Recently there was a story in Education Week entitled Push is On to Add Time to School Day, Year (Fleming). Some schools are adding time to their school day and school year. If done correctly, this will allow teachers the time to focus on great instructional tools like Project-Based Learning (PBL) and perhaps offer students the time to create service learning opportunities within the school district.
In the Washington Post, there was a story about schools that are researching the idea of a four day school week (Layton). Four day weeks are created by schools in order to cut costs (i.e. heat, energy, etc.). The positive side to a four day week is that it would provide high school students the opportunity to participate in internships where they can get real-life work experience.
Both ideas offer a great deal of flexibility in instructional practices. Unfortunately, there are many times when these ideas are not done in order to offer innovative practices to students. They are done in order to meet increased mandates, make budget cuts or increase test scores.
Doesn’t it seem that we are all moving in opposite directions?
Time and time again we hear from people who believe that schools are an institution that are too far behind society. I would venture to guess that there are many households, not just schools, that are struggling to keep up with the 24/7 media, cell phones for everyone including kids in second grade, quick fix society.
Unfortunately, those brick and mortar comments are said by people who expose their children to great experiences such as museums, the arts and sports. We know as educators, that there are many parents who do not know how, and do not have the means, to expose their children to such experiences.
How can schools be innovative and focus on 21st century skills when they can’t afford to buy computers, Smartboards, IPads and netbooks? Although 21st century skills means changing the way we all think and not just incorporating technology, many schools are ill-equipped to meet that demand. In the long run we have millions of students who lack exposure to quality experiences at home and school, and are their schools are forced to look into cutting the academic week down to four days as other schools increase their school day and school year.
I love the idea of students being exposed to real-life experiences in the outside world. In my own school, we are on multiple acres of land where students go outside every day except on days when it is raining or below 20 degrees. Teachers bring their children outside so they can learn about nature through hands-on experiences. Students are truly exposed to some great examples of real-life experiences.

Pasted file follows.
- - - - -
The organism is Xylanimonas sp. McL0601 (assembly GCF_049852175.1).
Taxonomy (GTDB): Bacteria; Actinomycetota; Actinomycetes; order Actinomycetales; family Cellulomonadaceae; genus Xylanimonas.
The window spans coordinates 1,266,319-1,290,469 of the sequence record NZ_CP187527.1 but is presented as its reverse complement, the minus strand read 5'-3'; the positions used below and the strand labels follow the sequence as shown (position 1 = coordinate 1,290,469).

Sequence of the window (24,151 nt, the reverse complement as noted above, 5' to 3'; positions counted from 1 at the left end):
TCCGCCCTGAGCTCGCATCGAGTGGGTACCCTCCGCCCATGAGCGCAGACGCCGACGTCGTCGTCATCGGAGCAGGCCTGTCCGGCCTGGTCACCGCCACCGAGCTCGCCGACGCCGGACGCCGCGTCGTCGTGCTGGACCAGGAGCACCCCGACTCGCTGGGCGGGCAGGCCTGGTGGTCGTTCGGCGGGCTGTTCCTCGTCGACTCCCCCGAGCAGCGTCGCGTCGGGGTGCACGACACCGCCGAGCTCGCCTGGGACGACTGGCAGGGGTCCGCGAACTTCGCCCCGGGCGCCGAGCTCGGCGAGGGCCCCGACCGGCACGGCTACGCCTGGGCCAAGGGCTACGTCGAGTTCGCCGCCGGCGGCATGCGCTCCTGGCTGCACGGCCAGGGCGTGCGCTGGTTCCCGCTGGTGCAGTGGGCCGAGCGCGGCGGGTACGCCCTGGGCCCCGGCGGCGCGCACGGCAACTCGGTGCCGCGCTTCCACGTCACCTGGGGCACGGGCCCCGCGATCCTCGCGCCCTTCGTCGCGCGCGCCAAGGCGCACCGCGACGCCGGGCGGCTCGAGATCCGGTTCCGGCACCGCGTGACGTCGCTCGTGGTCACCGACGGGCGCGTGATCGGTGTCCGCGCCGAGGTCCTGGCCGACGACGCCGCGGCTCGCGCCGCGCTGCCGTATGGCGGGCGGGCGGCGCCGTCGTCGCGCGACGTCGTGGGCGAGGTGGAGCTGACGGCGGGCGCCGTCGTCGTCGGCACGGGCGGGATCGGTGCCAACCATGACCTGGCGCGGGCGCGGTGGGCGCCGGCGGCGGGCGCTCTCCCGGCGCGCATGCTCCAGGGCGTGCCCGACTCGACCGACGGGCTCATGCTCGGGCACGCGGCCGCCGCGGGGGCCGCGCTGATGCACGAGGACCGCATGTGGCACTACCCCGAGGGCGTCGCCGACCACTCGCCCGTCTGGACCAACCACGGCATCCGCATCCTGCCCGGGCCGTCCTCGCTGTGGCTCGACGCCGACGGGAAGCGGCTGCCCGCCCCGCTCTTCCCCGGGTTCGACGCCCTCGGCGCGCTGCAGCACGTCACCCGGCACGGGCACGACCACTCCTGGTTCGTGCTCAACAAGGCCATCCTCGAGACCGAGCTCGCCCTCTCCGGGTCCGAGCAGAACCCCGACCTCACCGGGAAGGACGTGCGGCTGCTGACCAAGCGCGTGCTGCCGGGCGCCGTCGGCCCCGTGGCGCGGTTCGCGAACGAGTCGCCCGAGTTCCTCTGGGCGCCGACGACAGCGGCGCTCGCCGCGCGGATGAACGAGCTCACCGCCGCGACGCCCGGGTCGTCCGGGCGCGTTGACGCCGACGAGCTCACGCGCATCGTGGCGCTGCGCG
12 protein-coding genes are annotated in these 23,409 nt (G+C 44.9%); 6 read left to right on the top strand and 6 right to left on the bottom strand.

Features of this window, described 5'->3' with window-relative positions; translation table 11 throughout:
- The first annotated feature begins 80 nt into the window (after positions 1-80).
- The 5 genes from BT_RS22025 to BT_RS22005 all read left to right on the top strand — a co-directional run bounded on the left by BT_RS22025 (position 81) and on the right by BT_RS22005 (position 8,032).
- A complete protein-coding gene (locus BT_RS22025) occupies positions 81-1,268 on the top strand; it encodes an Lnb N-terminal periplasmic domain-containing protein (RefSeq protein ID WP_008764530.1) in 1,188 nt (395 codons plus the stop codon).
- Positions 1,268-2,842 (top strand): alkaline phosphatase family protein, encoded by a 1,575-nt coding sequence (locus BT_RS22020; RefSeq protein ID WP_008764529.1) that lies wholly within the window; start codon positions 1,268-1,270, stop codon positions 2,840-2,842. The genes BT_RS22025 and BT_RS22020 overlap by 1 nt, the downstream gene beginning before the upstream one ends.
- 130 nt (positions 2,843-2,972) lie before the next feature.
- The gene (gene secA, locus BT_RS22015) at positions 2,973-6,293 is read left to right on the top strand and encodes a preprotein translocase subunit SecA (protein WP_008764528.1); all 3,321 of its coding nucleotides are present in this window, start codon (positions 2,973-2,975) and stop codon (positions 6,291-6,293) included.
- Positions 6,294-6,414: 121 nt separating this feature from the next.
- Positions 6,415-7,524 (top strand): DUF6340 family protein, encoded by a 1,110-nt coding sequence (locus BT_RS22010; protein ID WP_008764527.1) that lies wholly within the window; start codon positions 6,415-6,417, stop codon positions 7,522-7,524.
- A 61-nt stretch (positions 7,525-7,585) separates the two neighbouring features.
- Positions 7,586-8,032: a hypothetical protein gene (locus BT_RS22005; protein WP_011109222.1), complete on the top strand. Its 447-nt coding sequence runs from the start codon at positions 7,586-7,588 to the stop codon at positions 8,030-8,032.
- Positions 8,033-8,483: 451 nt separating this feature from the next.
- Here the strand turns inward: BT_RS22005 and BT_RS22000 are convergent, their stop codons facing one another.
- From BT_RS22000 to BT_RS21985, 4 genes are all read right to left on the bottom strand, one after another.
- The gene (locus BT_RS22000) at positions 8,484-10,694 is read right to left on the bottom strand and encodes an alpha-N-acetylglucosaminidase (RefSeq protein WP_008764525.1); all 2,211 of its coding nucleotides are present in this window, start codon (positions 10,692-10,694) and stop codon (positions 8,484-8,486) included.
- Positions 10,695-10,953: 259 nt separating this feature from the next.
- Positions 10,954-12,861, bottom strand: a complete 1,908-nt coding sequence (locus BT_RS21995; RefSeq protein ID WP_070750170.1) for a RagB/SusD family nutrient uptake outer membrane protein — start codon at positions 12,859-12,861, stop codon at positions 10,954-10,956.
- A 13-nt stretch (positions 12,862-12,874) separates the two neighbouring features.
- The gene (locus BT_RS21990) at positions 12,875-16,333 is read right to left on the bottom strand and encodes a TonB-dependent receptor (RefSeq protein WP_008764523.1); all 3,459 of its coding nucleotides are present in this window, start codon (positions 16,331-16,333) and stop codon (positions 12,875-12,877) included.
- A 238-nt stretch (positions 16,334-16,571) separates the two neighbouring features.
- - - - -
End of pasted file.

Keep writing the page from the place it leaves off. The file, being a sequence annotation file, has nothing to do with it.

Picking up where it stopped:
Unfortunately, I also understand that we are fortunate and not all students, teachers and staff have the luxury to bring their students outside every day. It would be wonderful if we were able to go to a four day week with a fifth day that focuses on outside experiences for younger children and internships for high school students. However, how will schools be able to monitor those experiences?
It’s not that schools always need to have control (although some would argue that point); it’s that schools are mandated to prove that students are learning. Teachers and administrators are being evaluated based on those mandates and giving up a day each week and trusting that all students are being exposed to great experiences is more of a risk than a reality for schools.
What’s Best for Kids?
Although both ideas have benefits for high school students, they have major drawbacks for elementary and younger middle school children. Elementary students do not have the luxury of working internships and parents will have a major issue with the lack of childcare.
The reality is that schools provide an education and child care to parents, so the four day school week idea will put a deeper wedge between parents and schools. You need not look any further than comments after a blog to see adults who add comments about how much teachers and administrators make and the lack of twelve month employment.
Educators who work in schools that only have four day weeks will be forced to hear comments about how disruptive the new schedule will be to the family unit. This will cause a rift between the school and home and will work against what so many parents and schools work hard toward, which is a home-school community.
Extended days can be very exhausting to students who are between the ages of five and eleven. Schools would have to make sure that they are incorporating breaks into the school day to allow for students to get up and move. The whole child initiative is not from the neck up, it’s the whole body.
In The End
The reality is that there will always be schools that can be innovative and offer students what they need to be successful in society. There will also be schools that lack the means necessary to prepare students for the 21st century, even though we are eleven years into it. These same students live in households that do not prepare them for the 21st century. With 21.6% of our students affected by poverty, providing 21st century skills takes a back seat to teaching students how to survive.
If we are forced to go through all of these cuts in order to change the institution to become more 21st century, we really just seem to be forced to once again prove that our society is caught between the “haves” and “have nots.”
The opinions expressed in Peter DeWitt’s Finding Common Ground are strictly those of the author(s) and do not reflect the opinions or endorsement of Editorial Projects in Education, or any of its publications.